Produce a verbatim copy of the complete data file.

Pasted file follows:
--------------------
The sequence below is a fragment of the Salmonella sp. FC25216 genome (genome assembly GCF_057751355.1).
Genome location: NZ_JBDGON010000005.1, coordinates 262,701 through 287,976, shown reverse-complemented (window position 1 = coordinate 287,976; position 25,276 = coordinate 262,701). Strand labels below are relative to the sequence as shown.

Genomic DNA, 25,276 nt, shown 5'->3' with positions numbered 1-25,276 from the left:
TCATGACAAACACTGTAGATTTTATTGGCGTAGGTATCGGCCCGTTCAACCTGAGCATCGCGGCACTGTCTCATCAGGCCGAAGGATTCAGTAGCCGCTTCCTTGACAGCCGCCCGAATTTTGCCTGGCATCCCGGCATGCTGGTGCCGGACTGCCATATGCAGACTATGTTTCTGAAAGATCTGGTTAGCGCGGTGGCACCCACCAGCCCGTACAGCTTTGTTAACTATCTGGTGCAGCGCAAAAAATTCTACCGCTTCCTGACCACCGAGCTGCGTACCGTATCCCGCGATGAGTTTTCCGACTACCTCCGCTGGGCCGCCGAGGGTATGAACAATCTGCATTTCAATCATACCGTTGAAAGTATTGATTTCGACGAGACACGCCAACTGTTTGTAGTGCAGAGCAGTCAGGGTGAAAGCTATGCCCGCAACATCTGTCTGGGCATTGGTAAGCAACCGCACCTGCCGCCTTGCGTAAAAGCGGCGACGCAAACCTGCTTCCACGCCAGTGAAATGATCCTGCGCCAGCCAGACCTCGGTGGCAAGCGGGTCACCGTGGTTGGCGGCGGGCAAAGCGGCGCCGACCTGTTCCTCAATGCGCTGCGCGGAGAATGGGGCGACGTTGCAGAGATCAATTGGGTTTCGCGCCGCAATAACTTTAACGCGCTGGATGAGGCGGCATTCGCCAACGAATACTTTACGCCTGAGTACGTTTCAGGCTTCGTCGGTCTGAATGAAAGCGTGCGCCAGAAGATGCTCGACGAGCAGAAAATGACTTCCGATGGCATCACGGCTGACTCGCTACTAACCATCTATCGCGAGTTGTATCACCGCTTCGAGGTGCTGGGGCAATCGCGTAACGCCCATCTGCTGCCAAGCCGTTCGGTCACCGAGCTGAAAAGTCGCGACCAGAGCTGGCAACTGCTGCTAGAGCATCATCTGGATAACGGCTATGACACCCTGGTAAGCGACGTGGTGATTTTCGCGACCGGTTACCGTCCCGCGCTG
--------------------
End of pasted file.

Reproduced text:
The sequence below is a fragment of the Salmonella sp. FC25216 genome (genome assembly GCF_057751355.1).
Genome location: NZ_JBDGON010000005.1, coordinates 262,701 through 287,976, shown reverse-complemented (window position 1 = coordinate 287,976; position 25,276 = coordinate 262,701). Strand labels below are relative to the sequence as shown.

Genomic DNA, 25,276 nt, shown 5'->3' with positions numbered 1-25,276 from the left:
TCATGACAAACACTGTAGATTTTATTGGCGTAGGTATCGGCCCGTTCAACCTGAGCATCGCGGCACTGTCTCATCAGGCCGAAGGATTCAGTAGCCGCTTCCTTGACAGCCGCCCGAATTTTGCCTGGCATCCCGGCATGCTGGTGCCGGACTGCCATATGCAGACTATGTTTCTGAAAGATCTGGTTAGCGCGGTGGCACCCACCAGCCCGTACAGCTTTGTTAACTATCTGGTGCAGCGCAAAAAATTCTACCGCTTCCTGACCACCGAGCTGCGTACCGTATCCCGCGATGAGTTTTCCGACTACCTCCGCTGGGCCGCCGAGGGTATGAACAATCTGCATTTCAATCATACCGTTGAAAGTATTGATTTCGACGAGACACGCCAACTGTTTGTAGTGCAGAGCAGTCAGGGTGAAAGCTATGCCCGCAACATCTGTCTGGGCATTGGTAAGCAACCGCACCTGCCGCCTTGCGTAAAAGCGGCGACGCAAACCTGCTTCCACGCCAGTGAAATGATCCTGCGCCAGCCAGACCTCGGTGGCAAGCGGGTCACCGTGGTTGGCGGCGGGCAAAGCGGCGCCGACCTGTTCCTCAATGCGCTGCGCGGAGAATGGGGCGACGTTGCAGAGATCAATTGGGTTTCGCGCCGCAATAACTTTAACGCGCTGGATGAGGCGGCATTCGCCAACGAATACTTTACGCCTGAGTACGTTTCAGGCTTCGTCGGTCTGAATGAAAGCGTGCGCCAGAAGATGCTCGACGAGCAGAAAATGACTTCCGATGGCATCACGGCTGACTCGCTACTAACCATCTATCGCGAGTTGTATCACCGCTTCGAGGTGCTGGGGCAATCGCGTAACGCCCATCTGCTGCCAAGCCGTTCGGTCACCGAGCTGAAAAGTCGCGACCAGAGCTGGCAACTGCTGCTAGAGCATCATCTGGATAACGGCTATGACACCCTGGTAAGCGACGTGGTGATTTTCGCGACCGGTTACCGTCCCGCGCTG